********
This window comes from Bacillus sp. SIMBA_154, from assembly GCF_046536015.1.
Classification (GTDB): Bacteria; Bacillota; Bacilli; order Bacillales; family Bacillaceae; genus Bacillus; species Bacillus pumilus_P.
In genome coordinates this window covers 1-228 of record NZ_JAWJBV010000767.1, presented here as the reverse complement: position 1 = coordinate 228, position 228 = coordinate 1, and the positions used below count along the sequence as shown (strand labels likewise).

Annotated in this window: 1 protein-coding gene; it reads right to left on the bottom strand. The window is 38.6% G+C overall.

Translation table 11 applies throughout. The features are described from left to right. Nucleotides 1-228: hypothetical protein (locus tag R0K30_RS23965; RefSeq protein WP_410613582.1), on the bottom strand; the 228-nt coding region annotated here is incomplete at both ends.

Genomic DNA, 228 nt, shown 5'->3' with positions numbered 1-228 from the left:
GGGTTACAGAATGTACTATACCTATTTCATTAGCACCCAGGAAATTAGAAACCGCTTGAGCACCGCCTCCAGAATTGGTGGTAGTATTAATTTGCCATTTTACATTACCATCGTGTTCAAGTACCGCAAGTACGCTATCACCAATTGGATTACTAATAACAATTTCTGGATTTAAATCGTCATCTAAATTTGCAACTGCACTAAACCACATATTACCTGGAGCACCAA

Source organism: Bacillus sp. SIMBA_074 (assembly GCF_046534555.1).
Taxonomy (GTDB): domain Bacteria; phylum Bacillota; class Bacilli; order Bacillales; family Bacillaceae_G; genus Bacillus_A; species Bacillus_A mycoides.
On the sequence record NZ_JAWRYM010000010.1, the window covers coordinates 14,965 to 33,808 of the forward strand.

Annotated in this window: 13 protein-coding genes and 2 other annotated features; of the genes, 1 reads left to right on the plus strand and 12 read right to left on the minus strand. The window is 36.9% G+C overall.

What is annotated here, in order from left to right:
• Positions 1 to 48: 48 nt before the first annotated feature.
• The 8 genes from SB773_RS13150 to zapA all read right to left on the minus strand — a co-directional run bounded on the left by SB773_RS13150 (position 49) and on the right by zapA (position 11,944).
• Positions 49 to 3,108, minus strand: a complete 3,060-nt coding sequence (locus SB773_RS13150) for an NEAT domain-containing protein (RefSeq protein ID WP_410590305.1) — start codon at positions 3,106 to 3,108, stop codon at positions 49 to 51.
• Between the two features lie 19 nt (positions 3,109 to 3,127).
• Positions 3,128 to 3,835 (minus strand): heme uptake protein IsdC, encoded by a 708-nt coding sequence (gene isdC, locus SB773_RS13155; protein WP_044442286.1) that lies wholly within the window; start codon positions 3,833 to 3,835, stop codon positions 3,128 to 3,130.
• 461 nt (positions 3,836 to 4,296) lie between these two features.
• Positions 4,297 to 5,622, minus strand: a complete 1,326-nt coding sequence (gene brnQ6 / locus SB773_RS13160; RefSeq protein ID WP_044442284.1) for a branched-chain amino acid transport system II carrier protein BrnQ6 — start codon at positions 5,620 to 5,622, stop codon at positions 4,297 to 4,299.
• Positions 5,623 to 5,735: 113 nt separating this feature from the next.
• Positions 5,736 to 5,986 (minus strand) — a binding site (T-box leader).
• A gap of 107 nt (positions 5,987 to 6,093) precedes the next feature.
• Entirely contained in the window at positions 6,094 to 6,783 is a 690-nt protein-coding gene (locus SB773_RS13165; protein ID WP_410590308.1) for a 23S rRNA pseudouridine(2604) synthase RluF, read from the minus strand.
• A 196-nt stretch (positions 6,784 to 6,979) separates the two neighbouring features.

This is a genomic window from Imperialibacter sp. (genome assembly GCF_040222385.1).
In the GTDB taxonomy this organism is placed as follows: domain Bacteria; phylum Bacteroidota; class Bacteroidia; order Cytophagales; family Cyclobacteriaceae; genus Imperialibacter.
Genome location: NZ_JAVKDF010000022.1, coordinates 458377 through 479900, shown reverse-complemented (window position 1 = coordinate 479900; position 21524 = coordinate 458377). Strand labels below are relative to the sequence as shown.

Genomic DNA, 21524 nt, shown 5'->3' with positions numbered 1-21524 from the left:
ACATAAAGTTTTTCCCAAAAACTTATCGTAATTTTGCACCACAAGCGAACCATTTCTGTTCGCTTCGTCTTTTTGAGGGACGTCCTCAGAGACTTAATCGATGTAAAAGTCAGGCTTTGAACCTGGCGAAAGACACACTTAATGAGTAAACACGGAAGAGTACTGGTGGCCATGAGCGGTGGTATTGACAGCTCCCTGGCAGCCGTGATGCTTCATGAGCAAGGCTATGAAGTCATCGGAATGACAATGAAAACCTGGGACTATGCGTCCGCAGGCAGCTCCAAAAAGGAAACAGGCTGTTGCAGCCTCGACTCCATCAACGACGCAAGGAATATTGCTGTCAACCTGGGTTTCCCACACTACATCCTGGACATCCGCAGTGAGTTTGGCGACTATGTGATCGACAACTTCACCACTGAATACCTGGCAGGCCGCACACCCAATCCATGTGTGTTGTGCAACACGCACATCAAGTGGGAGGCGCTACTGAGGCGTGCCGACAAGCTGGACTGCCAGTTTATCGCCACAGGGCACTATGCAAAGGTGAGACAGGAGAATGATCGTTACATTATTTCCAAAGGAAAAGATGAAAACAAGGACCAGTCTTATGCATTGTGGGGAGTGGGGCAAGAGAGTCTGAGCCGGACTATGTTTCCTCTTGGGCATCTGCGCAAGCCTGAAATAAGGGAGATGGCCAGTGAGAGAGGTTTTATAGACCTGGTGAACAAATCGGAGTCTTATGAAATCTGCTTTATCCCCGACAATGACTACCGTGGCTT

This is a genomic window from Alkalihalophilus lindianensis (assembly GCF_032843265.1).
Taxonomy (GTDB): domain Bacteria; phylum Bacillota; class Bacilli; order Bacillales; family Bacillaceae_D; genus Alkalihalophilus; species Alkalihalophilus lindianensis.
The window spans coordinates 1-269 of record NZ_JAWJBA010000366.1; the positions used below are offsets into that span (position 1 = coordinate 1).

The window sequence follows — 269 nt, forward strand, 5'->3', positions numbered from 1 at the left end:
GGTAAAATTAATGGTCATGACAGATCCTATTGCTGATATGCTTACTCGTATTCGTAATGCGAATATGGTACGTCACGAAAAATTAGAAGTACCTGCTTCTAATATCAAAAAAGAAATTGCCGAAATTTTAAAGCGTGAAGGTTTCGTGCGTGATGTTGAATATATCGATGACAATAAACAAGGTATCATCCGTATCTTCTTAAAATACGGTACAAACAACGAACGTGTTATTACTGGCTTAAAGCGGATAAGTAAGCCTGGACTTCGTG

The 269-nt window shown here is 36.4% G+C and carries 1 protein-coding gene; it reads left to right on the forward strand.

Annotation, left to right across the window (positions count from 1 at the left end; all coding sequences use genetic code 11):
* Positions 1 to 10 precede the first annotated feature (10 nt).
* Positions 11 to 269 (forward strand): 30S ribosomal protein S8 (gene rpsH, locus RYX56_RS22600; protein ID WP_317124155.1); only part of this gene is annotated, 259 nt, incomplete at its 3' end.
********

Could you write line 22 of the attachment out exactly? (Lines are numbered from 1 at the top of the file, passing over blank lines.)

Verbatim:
• A gap of 107 nt (positions 5,987 to 6,093) precedes the next feature.